The village of Bukovets is located 25 km southeast of Svoge and 35 km from Sofia. The village of Bukovets can be reached from the capital by car along Road ІІ-16 to the village of Rebrovo and then a right turn for another 15 km. It’s about an hour’s ride. The territory of the village of Bukovets is 37,261 sq. km and borders with the lands of the villages of Svoge Municipality – Batuliya, Bakyovo, Ogoya, Osenovlag, Brezovdol, Leskovdol and Redina. The average altitude of the village of Bukovets is 1000 m. The population of the village, according to data from 2013, is 18 inhabitants. The feast of the village is on Petrovden, and every year on St. Pantaleimon’s day, in the area of St. Pantalei, a kurban is made by the inhabitants of the villages of Bukovets and Ogoya. The village of Bukovets is located at the foot of Chukava peak and is named after the centuries-old beech forests, among which lies.
The village of Bukovets was founded in the 11th century. In the Gradovska Chukla locality there was a fortified site, where, according to local legends, the population of the surrounding villages has found shelter from the coming Turks. Despite the courage of the defenders, the Turks managed to conquer the fortified site. One of the most famous families in the village are Kosovete (the Blackbirds). This is one of the families that participated in the founding of the village and took active part in the protection from the Ottoman invaders. There is a legend that the family originates from Turnovgrad, where after the battle between the Bulgarian and Ottoman armies led by Patriarch Evtimii and Sultan Bayazid I the Lightning, many people ran away in the Balkans, seeking refuge and salvation from the Ottoman yataghans. A group of people headed west. In a very clear morning, a blackbird landed on the leader’s shoulder and then flew into the woods. The group also decided to enter the woods, and the bird continued to constantly land on the leader’s shoulder. When they reached the Gradovska chukla locality – they decided to build a village with the help of several other local families. People began to call the leader of the group – Kyosa, because of the bird that had landed on his shoulder and brought them to this hidden and peaceful Balkan place. Later his descendants were called Kyosove (Blackbirds).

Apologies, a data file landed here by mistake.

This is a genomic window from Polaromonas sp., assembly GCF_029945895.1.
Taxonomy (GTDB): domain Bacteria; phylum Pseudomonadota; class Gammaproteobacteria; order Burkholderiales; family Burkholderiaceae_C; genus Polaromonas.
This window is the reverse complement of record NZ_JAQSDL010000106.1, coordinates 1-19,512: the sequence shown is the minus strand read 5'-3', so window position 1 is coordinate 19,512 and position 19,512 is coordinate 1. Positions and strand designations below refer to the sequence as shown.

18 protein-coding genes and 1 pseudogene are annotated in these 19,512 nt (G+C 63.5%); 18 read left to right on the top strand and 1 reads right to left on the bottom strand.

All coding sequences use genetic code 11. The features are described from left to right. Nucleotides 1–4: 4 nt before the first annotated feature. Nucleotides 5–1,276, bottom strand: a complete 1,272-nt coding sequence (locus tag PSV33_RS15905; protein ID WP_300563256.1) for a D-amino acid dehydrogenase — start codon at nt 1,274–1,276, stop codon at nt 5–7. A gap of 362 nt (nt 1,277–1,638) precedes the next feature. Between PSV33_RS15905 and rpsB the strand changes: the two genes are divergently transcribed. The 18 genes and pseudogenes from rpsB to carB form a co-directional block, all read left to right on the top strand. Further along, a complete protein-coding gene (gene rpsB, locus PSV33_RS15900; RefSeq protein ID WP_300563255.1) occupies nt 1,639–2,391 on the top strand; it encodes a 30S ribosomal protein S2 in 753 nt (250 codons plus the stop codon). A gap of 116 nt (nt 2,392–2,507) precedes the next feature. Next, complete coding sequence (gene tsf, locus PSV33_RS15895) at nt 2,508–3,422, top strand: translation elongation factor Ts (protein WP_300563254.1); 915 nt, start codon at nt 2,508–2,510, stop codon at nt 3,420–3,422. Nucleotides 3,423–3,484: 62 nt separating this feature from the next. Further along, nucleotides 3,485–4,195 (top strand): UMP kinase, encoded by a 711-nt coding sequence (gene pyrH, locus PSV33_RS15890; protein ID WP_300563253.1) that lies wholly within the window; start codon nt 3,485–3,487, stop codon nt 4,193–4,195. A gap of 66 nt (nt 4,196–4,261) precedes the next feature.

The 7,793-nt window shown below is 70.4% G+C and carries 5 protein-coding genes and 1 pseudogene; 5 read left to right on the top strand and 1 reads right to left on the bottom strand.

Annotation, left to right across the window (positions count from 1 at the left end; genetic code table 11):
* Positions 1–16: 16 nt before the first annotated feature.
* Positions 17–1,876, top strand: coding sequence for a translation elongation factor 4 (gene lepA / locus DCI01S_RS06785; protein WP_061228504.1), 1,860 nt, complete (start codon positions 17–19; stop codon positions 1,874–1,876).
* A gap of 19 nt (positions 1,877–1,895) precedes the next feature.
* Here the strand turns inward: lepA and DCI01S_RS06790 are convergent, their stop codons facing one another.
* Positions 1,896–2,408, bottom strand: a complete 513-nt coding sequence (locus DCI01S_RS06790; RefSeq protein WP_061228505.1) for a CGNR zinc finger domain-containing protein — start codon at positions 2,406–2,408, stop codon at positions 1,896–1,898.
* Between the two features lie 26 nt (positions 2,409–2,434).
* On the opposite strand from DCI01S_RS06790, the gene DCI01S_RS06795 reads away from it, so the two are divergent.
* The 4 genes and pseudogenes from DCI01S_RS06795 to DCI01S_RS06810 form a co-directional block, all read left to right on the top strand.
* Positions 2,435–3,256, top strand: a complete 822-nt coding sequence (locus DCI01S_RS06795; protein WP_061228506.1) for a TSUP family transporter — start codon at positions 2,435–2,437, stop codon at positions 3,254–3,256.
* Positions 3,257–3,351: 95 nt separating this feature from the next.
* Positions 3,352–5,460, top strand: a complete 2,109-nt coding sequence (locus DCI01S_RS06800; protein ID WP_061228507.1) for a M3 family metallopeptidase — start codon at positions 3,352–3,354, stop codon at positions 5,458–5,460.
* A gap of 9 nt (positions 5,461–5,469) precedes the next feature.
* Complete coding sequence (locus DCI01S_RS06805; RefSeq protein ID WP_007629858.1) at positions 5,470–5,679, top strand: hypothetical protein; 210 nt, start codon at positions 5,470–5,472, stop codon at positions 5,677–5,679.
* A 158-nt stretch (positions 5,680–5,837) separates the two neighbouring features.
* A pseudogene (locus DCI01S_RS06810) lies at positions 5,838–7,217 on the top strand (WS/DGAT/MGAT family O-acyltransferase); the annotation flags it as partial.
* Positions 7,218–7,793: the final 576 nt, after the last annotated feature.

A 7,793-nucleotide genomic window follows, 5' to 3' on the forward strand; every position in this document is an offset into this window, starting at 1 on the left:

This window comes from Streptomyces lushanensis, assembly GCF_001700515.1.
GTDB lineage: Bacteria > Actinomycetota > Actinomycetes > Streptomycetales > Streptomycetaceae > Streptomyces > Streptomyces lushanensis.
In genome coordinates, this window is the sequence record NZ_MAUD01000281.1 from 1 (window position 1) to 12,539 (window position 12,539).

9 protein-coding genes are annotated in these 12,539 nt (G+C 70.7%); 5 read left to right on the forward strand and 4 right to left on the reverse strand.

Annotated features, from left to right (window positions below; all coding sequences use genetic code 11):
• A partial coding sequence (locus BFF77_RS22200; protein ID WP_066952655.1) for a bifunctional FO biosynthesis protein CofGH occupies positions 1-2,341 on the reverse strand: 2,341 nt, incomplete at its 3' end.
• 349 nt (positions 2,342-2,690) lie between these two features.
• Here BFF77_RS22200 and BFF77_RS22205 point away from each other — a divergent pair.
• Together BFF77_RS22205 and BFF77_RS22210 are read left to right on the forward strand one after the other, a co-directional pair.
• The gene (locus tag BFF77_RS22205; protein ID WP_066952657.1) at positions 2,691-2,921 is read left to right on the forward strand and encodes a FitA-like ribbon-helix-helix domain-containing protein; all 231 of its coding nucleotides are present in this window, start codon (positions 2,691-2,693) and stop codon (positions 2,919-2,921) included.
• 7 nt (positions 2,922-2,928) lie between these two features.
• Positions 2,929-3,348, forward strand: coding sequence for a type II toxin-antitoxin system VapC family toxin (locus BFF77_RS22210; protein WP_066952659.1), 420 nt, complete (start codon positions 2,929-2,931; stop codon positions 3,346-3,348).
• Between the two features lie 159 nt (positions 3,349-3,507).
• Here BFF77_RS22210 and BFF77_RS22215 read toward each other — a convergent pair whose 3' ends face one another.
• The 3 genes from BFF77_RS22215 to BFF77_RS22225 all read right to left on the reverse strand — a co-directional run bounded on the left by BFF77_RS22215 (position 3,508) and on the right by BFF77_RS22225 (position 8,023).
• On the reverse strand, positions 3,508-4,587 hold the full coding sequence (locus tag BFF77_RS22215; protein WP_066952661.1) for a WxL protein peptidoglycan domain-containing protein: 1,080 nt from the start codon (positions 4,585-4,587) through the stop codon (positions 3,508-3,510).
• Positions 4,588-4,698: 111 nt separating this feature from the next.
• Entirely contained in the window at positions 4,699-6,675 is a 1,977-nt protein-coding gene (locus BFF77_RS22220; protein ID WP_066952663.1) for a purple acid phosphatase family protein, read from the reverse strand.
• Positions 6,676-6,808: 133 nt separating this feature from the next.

The village church of St. Nicholas was built in the early Middle Ages by crusaders who had a military camp in the Creta locality, not far from the village. During the Ottoman rule, the local peasants buried the whole church with dirt to hide it from the eyes of the Turks, and thus to protect it from plundering and demolition. And all these years, the peasants hand over the memory of the buried church from generation to generation, expecting better times for Bulgaria.